170 million-year-old dinosaur footprints discovered in Scotland

170 million-year-old dinosaur footprints discovered in Scotland

PanARMENIAN.Net - New dinosaur footprints believed to be around 170 million years old have been discovered on the Scottish Island of the Isle of Skye, The Independent reports.

Made by the "older cousins" of Tyrannosaurus rex, called theropods, they were found in a muddy lagoon off the north-east coast of the Isle.

The creatures stood up to two-metres tall and are believed to have been a similar size to the long-necked sauropods.

"The more we look on the Isle of Skye, the more dinosaur footprints we find," said Dr Steve Brusatte, from the University of Edinburgh's School of GeoSciences, who led the field team which made the discovery.

"This new site records two different types of dinosaurs - long-necked cousins of Brontosaurus and sharp-toothed cousins of Tyrannosaurus rex - hanging around a shallow lagoon, back when Scotland was much warmer and dinosaurs were beginning their march to global dominance."

They are the second set of dinosaur footprints found on Skye, the first being discovered in 2015. However, the latest discoveries were made in older rocks.

The find is considered to be globally important as it is rare evidence of the Middle Jurassic period, from which few fossil sites have been found around the world.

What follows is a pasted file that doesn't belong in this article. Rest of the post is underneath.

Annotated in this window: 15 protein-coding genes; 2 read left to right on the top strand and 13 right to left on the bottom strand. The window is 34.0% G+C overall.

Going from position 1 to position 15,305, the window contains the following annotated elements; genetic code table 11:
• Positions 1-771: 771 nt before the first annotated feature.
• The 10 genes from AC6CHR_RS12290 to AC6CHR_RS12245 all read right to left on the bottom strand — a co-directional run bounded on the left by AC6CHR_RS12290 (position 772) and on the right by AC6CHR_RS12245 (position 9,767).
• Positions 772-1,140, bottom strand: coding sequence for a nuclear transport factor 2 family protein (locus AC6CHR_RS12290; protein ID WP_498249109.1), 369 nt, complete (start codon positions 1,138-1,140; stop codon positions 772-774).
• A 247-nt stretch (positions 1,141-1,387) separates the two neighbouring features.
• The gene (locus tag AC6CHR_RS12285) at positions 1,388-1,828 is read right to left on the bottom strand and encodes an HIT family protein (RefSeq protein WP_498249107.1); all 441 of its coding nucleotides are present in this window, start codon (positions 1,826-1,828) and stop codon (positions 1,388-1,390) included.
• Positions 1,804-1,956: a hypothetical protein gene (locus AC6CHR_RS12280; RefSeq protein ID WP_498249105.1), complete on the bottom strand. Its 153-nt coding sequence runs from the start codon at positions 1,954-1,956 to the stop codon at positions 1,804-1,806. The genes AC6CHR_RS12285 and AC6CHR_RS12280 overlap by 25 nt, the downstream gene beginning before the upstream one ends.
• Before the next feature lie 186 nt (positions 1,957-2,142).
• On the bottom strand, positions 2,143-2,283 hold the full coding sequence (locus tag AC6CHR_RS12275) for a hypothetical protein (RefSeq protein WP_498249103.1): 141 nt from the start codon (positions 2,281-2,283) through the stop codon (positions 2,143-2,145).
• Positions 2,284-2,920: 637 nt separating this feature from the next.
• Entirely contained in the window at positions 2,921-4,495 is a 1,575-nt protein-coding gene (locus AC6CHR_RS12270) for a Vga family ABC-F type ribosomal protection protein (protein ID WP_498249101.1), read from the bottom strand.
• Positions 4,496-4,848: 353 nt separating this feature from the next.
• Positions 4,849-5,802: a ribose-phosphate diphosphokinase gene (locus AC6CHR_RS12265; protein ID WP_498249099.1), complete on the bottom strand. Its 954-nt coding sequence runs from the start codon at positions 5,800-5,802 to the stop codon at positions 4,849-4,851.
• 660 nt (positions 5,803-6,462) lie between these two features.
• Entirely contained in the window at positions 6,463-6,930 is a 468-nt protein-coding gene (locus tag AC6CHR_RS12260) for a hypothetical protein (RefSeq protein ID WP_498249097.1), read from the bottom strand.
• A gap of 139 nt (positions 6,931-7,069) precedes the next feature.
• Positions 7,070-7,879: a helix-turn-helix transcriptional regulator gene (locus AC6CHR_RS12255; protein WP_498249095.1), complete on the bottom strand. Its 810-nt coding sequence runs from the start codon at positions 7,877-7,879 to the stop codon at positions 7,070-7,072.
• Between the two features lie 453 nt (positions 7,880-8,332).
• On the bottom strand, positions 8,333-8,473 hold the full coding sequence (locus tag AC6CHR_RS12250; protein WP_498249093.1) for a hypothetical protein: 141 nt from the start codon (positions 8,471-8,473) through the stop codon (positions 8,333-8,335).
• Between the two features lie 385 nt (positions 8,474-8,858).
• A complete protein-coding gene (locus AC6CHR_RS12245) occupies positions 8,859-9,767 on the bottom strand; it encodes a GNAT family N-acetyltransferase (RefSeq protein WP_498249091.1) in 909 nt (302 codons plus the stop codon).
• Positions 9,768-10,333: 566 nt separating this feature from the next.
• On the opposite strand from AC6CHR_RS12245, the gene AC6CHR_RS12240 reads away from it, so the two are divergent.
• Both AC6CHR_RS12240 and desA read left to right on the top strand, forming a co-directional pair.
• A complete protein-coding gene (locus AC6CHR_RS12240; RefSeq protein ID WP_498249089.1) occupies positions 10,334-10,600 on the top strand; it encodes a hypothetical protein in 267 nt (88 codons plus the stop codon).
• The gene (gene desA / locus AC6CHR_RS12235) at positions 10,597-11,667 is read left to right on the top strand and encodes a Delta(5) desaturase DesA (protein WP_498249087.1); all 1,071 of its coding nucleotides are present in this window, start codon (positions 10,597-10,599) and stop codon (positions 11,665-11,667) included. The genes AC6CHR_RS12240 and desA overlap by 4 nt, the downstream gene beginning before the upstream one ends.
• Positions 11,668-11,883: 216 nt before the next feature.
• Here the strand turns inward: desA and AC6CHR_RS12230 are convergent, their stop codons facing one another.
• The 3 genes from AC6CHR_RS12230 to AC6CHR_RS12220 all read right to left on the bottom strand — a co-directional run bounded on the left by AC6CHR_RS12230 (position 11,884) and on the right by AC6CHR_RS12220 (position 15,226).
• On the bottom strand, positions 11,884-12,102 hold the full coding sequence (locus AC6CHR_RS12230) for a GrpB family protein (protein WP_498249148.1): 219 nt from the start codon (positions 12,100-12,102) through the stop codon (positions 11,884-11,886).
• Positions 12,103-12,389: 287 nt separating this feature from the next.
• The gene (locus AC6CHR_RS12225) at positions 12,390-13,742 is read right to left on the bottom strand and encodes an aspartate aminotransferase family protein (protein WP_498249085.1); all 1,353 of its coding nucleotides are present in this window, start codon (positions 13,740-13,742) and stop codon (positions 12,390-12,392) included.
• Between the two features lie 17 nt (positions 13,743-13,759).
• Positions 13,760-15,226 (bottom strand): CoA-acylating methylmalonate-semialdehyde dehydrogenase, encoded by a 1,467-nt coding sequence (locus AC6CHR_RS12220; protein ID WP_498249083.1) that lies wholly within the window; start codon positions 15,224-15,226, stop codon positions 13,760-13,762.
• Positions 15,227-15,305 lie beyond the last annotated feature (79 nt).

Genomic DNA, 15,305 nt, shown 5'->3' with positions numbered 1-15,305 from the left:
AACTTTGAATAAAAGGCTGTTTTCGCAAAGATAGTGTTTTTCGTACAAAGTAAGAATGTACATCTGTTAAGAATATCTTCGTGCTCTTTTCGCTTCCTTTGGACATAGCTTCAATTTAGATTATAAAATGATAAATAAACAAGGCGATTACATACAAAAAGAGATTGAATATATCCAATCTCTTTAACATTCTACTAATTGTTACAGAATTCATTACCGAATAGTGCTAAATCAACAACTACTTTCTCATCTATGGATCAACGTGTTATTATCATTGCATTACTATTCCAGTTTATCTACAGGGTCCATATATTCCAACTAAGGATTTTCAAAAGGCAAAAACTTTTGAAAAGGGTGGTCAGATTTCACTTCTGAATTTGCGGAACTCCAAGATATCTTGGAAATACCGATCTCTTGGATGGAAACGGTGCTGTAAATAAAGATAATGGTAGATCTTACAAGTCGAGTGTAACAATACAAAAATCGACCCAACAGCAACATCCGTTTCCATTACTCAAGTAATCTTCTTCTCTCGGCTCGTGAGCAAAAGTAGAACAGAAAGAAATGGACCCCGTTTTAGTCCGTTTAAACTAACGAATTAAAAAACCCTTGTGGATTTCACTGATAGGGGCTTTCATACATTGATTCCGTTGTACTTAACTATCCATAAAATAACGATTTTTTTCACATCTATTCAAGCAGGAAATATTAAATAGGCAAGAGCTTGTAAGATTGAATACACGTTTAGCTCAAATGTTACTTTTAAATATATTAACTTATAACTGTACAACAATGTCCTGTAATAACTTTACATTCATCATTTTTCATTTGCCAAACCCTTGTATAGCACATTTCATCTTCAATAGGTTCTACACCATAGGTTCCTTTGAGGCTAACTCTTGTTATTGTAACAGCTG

Researchers measured, photographed and analysed about 50 footprints in a tidal area at Rubha nam Brathairean, a dramatic headland on Skye's Trotternish peninsula also known as Brother's Point.

The largest, left by a sauropod, was 70cm across, while the largest theropod track was around 50cm across.

 Top stories
The company got its first break with a contract to build code-making machines for U.S. troops during World War II.
The study new found that ocean temperatures in the last decade have been the warmest on record.
The deal will involve the duchess doing a voiceover in return for a donation to Elephants Without Borders.
The story by Chris McCormick follows two cousins in Soviet Armenia who consider themselves brothers.
Partner news